When the food stamp program was established in the early 1960s, the designers had to determine to what extent the food stamps would provide people with more food and not just simply subsidize the food they would have bought anyway.
Indifference curves represent all combinations of market baskets that provide the same level of satisfaction to a person.
Consumer Preferences Food (units per week) 10 20 30 40 10 20 30 40 Clothing (units per week) 50 The consumer prefers A to all combinations in the blue box, while all those in the pink box are preferred to A. G A E H B D
Consumer Preferences Food (units per week) 10 20 30 40 10 20 30 40 Clothing (units per week) 50 U 1
This would violate the assumption that more is preferred to less.
Consumer Preferences Food (units per week) Clothing (units per week) U 2 U 3 U 1 A B D Market basket A is preferred to B. Market basket B is preferred to D.
Consumer Preferences Food (units per week) Clothing (units per week) Indifference Curves Cannot Cross U 1 U 2 A D B The consumer should be indifferent between A , B and D . However, B contains more of both goods than D .
Consumer Preferences Food (units per week) Clothing (units per week) 2 3 4 5 1 2 4 6 8 10 12 14 16 Question : Does this relation hold for giving up food to get clothing? A B D E G -1 -6 1 1 -4 -2 1 1 Observation: The amount of clothing given up for a unit of food decreases from 6 to 1
Assume: The utility function for food (F) and clothing (C) U(F,C) = F + 2C
Market Baskets: F units C units U(F,C) = F + 2C A 8 3 8 + 2(3) = 14 B 6 4 6 + 2(4) = 14 C 4 4 4 + 2(4) = 12 The consumer is indifferent to A & B The consumer prefers A & B to C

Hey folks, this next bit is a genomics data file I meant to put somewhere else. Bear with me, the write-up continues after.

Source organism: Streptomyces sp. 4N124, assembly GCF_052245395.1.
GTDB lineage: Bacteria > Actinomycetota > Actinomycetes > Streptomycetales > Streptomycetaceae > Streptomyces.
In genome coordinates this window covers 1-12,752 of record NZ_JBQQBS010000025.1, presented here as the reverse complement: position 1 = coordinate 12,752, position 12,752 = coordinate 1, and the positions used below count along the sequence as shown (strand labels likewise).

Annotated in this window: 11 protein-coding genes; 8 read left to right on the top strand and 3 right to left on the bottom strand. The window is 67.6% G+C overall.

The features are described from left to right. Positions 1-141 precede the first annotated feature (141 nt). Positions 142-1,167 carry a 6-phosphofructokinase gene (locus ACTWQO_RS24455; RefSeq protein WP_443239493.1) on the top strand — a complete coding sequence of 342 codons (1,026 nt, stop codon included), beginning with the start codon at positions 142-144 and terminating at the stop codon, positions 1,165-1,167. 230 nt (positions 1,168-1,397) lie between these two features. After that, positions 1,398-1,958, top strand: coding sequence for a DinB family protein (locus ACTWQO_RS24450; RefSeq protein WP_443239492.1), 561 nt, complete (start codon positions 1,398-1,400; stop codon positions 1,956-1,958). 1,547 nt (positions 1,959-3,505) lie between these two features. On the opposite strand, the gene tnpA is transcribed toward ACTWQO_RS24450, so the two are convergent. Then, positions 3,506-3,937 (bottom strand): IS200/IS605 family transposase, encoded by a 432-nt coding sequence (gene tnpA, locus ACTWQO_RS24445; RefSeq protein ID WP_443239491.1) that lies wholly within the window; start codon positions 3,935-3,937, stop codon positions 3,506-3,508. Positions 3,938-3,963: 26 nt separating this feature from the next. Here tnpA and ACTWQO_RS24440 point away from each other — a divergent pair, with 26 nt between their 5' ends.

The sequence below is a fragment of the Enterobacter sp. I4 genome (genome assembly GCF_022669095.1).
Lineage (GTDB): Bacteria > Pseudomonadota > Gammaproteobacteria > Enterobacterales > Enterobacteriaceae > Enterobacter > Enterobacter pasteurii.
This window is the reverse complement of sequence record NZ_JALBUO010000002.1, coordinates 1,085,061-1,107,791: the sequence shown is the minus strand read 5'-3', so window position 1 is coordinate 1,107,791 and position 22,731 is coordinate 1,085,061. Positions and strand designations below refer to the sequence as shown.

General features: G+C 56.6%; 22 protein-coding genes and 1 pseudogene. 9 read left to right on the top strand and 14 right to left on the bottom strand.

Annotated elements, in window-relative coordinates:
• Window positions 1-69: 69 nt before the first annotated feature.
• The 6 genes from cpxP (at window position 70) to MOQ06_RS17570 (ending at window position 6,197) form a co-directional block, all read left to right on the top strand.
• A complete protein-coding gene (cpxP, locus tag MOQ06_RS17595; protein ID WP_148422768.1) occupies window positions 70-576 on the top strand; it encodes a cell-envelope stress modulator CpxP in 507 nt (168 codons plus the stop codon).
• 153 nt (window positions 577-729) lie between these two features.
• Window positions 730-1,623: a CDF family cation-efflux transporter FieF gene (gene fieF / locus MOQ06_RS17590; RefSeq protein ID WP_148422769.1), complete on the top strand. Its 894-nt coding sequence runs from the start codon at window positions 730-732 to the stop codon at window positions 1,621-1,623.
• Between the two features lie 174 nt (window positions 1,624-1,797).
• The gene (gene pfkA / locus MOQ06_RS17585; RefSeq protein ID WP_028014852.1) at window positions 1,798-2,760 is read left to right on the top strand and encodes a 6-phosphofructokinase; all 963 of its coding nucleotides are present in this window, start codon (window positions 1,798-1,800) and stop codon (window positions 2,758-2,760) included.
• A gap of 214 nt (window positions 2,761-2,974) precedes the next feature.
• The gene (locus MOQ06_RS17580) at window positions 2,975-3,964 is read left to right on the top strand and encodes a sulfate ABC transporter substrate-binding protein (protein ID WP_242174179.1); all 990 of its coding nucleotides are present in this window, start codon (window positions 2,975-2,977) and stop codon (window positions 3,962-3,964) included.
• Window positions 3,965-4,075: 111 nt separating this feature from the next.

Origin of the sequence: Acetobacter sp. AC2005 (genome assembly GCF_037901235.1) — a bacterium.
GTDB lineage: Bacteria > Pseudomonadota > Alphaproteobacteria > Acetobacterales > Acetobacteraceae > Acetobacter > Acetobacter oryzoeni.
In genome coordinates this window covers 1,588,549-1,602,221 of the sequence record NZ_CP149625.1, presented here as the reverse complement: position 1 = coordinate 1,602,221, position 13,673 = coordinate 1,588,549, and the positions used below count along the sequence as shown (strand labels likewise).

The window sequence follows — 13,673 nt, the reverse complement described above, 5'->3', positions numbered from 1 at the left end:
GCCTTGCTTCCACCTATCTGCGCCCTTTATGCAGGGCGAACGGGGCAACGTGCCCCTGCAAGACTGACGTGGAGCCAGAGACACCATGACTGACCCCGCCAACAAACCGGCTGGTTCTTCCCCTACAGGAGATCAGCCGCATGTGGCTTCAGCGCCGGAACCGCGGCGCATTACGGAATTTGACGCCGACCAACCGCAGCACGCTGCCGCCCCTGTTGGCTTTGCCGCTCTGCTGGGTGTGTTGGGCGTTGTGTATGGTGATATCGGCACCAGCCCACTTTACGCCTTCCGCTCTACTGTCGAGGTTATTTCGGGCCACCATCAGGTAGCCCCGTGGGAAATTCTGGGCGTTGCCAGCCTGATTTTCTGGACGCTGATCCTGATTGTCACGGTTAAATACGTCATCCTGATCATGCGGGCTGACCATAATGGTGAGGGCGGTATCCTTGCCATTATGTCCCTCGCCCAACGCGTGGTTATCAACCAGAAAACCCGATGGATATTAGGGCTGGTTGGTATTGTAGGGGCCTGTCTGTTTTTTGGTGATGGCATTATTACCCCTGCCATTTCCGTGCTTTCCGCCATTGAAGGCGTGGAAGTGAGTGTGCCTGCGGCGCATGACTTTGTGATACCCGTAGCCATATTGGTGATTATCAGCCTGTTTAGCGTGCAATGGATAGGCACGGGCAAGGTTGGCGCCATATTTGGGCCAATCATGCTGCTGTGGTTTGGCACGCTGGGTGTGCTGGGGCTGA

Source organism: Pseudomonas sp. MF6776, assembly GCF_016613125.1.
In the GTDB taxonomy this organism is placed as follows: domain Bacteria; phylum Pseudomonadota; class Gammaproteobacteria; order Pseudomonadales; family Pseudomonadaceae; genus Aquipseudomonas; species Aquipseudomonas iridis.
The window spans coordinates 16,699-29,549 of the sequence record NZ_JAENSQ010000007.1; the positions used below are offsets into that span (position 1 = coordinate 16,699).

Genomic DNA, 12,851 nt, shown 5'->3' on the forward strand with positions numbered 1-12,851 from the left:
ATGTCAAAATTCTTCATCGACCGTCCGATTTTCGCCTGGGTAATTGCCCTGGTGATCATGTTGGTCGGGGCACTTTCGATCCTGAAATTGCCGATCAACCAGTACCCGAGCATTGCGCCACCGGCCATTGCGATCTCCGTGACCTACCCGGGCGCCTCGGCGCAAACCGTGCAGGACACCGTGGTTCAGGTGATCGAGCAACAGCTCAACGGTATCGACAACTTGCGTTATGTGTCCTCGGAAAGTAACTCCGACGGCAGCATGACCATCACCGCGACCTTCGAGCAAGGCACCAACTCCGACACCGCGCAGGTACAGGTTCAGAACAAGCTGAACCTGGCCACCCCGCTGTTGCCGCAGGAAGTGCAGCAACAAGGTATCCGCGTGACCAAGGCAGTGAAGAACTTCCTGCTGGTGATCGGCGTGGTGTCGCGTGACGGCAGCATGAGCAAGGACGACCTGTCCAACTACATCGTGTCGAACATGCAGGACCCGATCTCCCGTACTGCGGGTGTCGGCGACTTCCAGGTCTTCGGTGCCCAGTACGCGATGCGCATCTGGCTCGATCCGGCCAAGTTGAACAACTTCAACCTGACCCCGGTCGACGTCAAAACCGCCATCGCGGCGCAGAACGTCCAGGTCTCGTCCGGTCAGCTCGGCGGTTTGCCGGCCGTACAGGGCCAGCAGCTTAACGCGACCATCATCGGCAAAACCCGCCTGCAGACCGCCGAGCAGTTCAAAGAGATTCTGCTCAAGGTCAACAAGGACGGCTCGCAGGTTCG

Consumer Preferences Food (units per week) 10 15 5 5 10 15 0 Clothing (units per week ) Utility Functions & Indifference Curves U 1 = 25 U 2 = 50 (Preferred to U 1 ) U 3 = 100 (Preferred to U 2 ) A B C Assume: U = FC Market Basket U = FC C 25 = 2.5(10) A 25 = 5(5) B 25 = 10(2.5)
A decrease in income causes the budget line to shift inward, parallel to the original line (holding prices constant).
Budget Constraints Food (units per week) Clothing (units per week) 80 120 160 40 20 40 60 80 0 A increase in income shifts the budget line outward ( I = $160) L 2 ( I = $80) L 1 L 3 ( I = $40) A decrease in income shifts the budget line inward
If the price of one good decreases, the budget line shifts outward, pivoting from the other good’s intercept.
Budget Constraints Food (units per week) Clothing (units per week) 80 120 160 40 40 ( P F = 1) L 1 An increase in the price of food to $2.00 changes the slope of the budget line and rotates it inward. L 3 ( P F = 2) ( P F = 1/2) L 2 A decrease in the price of food to $.50 changes the slope of the budget line and rotates it outward.
It can be said that satisfaction is maximized when marginal rate of substitution (of F and C) is equal to the ratio of the prices (of F and C).
Consumer Choice Food (units per week) Clothing (units per week) 40 80 20 20 30 40 0 U 1 B Budget Line Pc = $2 P f = $1 I = $80 Point B does not maximize satisfaction because the MRS (-(-10/10) = 1 is greater than the price ratio (1/2). -10 C +10 F
Consumer Choice Pc = $2 P f = $1 I = $80 Food (units per week) Clothing (units per week) 40 80 20 20 30 40 0 Budget Line U 3 D Market basket D cannot be attained given the current budget constraint.
Consumer Choice Pc = $2 P f = $1 I = $80 Food (units per week) Clothing (units per week) 40 80 20 20 30 40 0 U 2 Budget Line A At market basket A the budget line and the indifference curve are tangent and no higher level of satisfaction can be attained. At A: MRS =P f /P c = .5